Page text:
But Joseph decides to be compassionate and divorce her quietly. Then, in a dream, Joseph learns that Mary’s pregnancy is the intervention of the Holy Spirit, that the child is a highly favored male, and that his name is Jesus. Changing one’s course of action because of something that has happened in a dream, even an appearance of an angel from God, would seem to be odd for most contemporary westerners. However, ordinary people of the day believed that God spoke to them in ordinary ways. Dreams were and are part of the ordinary experience of each of us. As a result Joseph takes Mary into his house as his wife and spares her a great amount of social shame. He gives Jesus a name and claims him as his own son. Those are the obvious things. He also gives up his own dreams, plans and hopes to create his own family, name his own son, and have an heir to his family. Instead, he accepts God’s plan. He accepts God’s family and makes it his own. It is one thing to have faith that God is working in this very unique situation, but it is another to surrender one’s own desire and plans for one’s own life in order to cooperate with what God is doing. This is even more difficult when what one desires is very good and honorable.
Matthew helps us see the holiness of a man often dismissed as the foster father of Jesus. Here is a real model of holiness and goodness. Joseph is a great person to reflect on during this advent season as we reflect on our role in living, as fully as possible, the reign of God, here and now.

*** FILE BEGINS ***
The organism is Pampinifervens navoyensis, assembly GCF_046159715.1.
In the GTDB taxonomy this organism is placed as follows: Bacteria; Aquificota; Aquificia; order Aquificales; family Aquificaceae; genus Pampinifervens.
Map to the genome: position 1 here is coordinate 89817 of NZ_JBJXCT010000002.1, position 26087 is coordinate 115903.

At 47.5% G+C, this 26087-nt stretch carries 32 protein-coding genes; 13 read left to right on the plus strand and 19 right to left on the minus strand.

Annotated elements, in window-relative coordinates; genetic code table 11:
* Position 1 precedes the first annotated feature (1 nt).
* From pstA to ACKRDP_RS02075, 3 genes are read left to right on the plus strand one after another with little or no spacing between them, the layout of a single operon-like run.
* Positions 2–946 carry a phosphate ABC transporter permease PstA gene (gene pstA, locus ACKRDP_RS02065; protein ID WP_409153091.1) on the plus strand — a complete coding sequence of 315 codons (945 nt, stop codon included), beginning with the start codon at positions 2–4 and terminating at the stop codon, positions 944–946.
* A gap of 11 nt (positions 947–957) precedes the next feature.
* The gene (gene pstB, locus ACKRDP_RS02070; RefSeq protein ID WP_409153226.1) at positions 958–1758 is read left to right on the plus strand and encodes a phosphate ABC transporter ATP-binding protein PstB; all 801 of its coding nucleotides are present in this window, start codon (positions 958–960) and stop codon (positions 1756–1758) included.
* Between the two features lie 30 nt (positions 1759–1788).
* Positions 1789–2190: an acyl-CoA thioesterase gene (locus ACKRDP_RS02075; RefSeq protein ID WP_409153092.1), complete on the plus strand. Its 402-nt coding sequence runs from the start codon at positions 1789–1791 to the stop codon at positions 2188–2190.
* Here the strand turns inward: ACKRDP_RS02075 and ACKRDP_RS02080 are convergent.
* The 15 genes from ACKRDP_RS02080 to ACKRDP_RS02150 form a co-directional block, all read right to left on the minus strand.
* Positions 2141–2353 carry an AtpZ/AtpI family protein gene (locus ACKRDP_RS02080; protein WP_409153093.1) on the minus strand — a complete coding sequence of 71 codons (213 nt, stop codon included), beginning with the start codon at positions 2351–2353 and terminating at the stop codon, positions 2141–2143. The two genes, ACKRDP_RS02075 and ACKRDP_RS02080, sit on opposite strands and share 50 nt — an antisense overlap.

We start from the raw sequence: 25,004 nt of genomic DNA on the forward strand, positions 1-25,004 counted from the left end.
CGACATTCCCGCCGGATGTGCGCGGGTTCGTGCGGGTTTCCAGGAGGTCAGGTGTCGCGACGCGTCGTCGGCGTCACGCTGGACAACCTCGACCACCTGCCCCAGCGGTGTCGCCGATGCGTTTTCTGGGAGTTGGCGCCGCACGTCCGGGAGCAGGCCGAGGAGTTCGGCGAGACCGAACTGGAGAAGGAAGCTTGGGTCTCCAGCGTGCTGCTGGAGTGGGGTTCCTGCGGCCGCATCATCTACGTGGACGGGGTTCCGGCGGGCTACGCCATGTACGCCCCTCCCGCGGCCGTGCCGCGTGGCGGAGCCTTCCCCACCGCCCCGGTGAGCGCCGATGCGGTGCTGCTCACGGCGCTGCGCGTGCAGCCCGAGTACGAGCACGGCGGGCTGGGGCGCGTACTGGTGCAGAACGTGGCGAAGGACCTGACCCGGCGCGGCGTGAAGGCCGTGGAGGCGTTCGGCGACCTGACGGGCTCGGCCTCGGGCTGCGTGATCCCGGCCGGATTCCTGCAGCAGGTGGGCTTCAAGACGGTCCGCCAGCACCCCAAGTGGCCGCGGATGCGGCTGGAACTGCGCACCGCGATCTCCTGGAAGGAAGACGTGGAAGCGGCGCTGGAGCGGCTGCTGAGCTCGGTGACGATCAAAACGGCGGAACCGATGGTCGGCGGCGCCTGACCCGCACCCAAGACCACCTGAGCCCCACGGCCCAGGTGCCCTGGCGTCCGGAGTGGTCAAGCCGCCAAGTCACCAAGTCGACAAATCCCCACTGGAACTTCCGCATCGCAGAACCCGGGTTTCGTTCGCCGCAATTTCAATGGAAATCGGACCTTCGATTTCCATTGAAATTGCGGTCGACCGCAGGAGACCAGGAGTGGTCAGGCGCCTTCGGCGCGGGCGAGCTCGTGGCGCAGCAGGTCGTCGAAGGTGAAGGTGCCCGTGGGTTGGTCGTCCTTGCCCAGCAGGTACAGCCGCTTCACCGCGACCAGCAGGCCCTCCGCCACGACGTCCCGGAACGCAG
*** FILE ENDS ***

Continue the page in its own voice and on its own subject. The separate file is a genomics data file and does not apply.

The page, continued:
1. How do you perceive God to be speaking to you?
2. Have you ever changed the direction of your life because you wanted to respond to God’s call or desire for you? If not, do you ever wish you did hear God’s desire for you?
3. Do you know people who have a sense of God speaking to them or revealing God’s desire to them? How does your awareness of them affect your own relationship to God?
4. Are you aware of times when God used highly “suspect” people or situations as a sign of God’s presence or compassion in the world?
5. How difficult do you think it was for Joseph to set aside his desire to be faithful to God by strict observance of the Mosaic law in order to take Mary as his wife and Jesus as his son?
6. Joseph had to let go of his expectation of Mary in order to be able to welcome Mary and Jesus into his house. Do you ever think that God may be calling you to let go of some of your expectations in order to be more present to you?
7. How does Joseph’s decision to take Mary as his wife and Jesus as his son change the course of his life? Would you call his life that of a happy man? What would be other descriptions that fit life from this point forward?
8. Could this text be revealing how God chose to come into our world and how God desires to break into our world over and over again? If this is so, where do you find signs of God breaking into your life?
9. How does this text help you to enter more deeply into the Advent season?